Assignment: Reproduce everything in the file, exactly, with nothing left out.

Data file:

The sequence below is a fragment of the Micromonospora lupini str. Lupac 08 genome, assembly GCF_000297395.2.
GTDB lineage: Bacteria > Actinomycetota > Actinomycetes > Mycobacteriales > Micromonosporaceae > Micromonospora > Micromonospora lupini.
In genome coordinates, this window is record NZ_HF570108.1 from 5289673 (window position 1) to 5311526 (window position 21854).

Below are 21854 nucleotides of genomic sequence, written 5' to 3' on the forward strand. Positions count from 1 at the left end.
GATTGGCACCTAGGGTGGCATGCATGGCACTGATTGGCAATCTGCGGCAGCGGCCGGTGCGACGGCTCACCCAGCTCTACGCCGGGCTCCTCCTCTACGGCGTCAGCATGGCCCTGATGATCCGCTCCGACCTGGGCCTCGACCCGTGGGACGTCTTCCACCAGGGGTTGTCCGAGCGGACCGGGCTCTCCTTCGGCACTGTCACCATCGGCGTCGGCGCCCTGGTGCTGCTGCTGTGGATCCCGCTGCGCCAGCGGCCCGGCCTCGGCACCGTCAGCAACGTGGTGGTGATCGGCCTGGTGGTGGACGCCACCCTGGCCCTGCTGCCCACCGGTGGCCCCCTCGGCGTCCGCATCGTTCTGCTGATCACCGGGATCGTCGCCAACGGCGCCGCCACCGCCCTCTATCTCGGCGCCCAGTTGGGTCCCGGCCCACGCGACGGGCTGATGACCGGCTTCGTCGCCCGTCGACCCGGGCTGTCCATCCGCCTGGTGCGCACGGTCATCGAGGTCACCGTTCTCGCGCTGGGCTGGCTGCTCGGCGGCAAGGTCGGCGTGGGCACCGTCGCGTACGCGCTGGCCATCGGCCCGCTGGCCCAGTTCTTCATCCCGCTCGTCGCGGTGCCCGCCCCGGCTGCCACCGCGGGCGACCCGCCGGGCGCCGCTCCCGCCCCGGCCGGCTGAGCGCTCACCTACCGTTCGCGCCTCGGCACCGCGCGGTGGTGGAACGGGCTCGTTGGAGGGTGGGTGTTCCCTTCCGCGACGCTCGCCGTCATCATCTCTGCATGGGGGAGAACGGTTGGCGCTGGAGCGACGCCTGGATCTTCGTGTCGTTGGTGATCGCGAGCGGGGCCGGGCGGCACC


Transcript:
The sequence below is a fragment of the Micromonospora lupini str. Lupac 08 genome, assembly GCF_000297395.2.
GTDB lineage: Bacteria > Actinomycetota > Actinomycetes > Mycobacteriales > Micromonosporaceae > Micromonospora > Micromonospora lupini.
In genome coordinates, this window is record NZ_HF570108.1 from 5289673 (window position 1) to 5311526 (window position 21854).

Below are 21854 nucleotides of genomic sequence, written 5' to 3' on the forward strand. Positions count from 1 at the left end.
GATTGGCACCTAGGGTGGCATGCATGGCACTGATTGGCAATCTGCGGCAGCGGCCGGTGCGACGGCTCACCCAGCTCTACGCCGGGCTCCTCCTCTACGGCGTCAGCATGGCCCTGATGATCCGCTCCGACCTGGGCCTCGACCCGTGGGACGTCTTCCACCAGGGGTTGTCCGAGCGGACCGGGCTCTCCTTCGGCACTGTCACCATCGGCGTCGGCGCCCTGGTGCTGCTGCTGTGGATCCCGCTGCGCCAGCGGCCCGGCCTCGGCACCGTCAGCAACGTGGTGGTGATCGGCCTGGTGGTGGACGCCACCCTGGCCCTGCTGCCCACCGGTGGCCCCCTCGGCGTCCGCATCGTTCTGCTGATCACCGGGATCGTCGCCAACGGCGCCGCCACCGCCCTCTATCTCGGCGCCCAGTTGGGTCCCGGCCCACGCGACGGGCTGATGACCGGCTTCGTCGCCCGTCGACCCGGGCTGTCCATCCGCCTGGTGCGCACGGTCATCGAGGTCACCGTTCTCGCGCTGGGCTGGCTGCTCGGCGGCAAGGTCGGCGTGGGCACCGTCGCGTACGCGCTGGCCATCGGCCCGCTGGCCCAGTTCTTCATCCCGCTCGTCGCGGTGCCCGCCCCGGCTGCCACCGCGGGCGACCCGCCGGGCGCCGCTCCCGCCCCGGCCGGCTGAGCGCTCACCTACCGTTCGCGCCTCGGCACCGCGCGGTGGTGGAACGGGCTCGTTGGAGGGTGGGTGTTCCCTTCCGCGACGCTCGCCGTCATCATCTCTGCATGGGGGAGAACGGTTGGCGCTGGAGCGACGCCTGGATCTTCGTGTCGTTGGTGATCGCGAGCGGGGCCGGGCGGCACC